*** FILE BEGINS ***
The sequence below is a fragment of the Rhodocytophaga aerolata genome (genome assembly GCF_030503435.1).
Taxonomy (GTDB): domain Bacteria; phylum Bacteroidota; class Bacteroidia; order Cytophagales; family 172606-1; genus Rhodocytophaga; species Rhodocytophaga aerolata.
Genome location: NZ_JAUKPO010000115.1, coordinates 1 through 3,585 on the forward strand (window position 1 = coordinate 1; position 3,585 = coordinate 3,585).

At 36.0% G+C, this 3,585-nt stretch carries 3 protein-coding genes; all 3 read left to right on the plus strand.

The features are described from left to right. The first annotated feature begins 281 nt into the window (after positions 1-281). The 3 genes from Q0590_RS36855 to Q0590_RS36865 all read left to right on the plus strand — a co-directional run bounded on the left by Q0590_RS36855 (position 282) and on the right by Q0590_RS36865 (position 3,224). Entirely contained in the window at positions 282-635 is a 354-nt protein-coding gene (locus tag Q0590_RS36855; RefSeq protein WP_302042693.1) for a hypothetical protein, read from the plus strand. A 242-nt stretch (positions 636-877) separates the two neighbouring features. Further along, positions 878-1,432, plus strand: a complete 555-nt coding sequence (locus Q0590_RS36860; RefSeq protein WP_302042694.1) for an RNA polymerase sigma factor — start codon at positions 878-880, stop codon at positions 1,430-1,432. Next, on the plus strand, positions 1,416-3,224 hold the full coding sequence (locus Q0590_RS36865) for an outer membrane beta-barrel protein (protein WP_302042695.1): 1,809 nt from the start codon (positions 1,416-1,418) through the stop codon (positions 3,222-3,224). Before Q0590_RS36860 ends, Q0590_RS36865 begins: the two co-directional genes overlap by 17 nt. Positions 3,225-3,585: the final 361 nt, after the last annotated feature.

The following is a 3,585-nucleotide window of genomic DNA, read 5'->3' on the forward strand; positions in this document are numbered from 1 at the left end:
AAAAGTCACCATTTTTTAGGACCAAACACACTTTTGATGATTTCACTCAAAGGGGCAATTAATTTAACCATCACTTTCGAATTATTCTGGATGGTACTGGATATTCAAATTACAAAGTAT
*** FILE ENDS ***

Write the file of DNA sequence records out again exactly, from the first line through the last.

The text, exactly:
The sequence below is a fragment of the Rhodocytophaga aerolata genome (genome assembly GCF_030503435.1).
Taxonomy (GTDB): domain Bacteria; phylum Bacteroidota; class Bacteroidia; order Cytophagales; family 172606-1; genus Rhodocytophaga; species Rhodocytophaga aerolata.
Genome location: NZ_JAUKPO010000115.1, coordinates 1 through 3,585 on the forward strand (window position 1 = coordinate 1; position 3,585 = coordinate 3,585).

At 36.0% G+C, this 3,585-nt stretch carries 3 protein-coding genes; all 3 read left to right on the plus strand.

The features are described from left to right. The first annotated feature begins 281 nt into the window (after positions 1-281). The 3 genes from Q0590_RS36855 to Q0590_RS36865 all read left to right on the plus strand — a co-directional run bounded on the left by Q0590_RS36855 (position 282) and on the right by Q0590_RS36865 (position 3,224). Entirely contained in the window at positions 282-635 is a 354-nt protein-coding gene (locus tag Q0590_RS36855; RefSeq protein WP_302042693.1) for a hypothetical protein, read from the plus strand. A 242-nt stretch (positions 636-877) separates the two neighbouring features. Further along, positions 878-1,432, plus strand: a complete 555-nt coding sequence (locus Q0590_RS36860; RefSeq protein WP_302042694.1) for an RNA polymerase sigma factor — start codon at positions 878-880, stop codon at positions 1,430-1,432. Next, on the plus strand, positions 1,416-3,224 hold the full coding sequence (locus Q0590_RS36865) for an outer membrane beta-barrel protein (protein WP_302042695.1): 1,809 nt from the start codon (positions 1,416-1,418) through the stop codon (positions 3,222-3,224). Before Q0590_RS36860 ends, Q0590_RS36865 begins: the two co-directional genes overlap by 17 nt. Positions 3,225-3,585: the final 361 nt, after the last annotated feature.

The following is a 3,585-nucleotide window of genomic DNA, read 5'->3' on the forward strand; positions in this document are numbered from 1 at the left end:
AAAAGTCACCATTTTTTAGGACCAAACACACTTTTGATGATTTCACTCAAAGGGGCAATTAATTTAACCATCACTTTCGAATTATTCTGGATGGTACTGGATATTCAAATTACAAAGTAT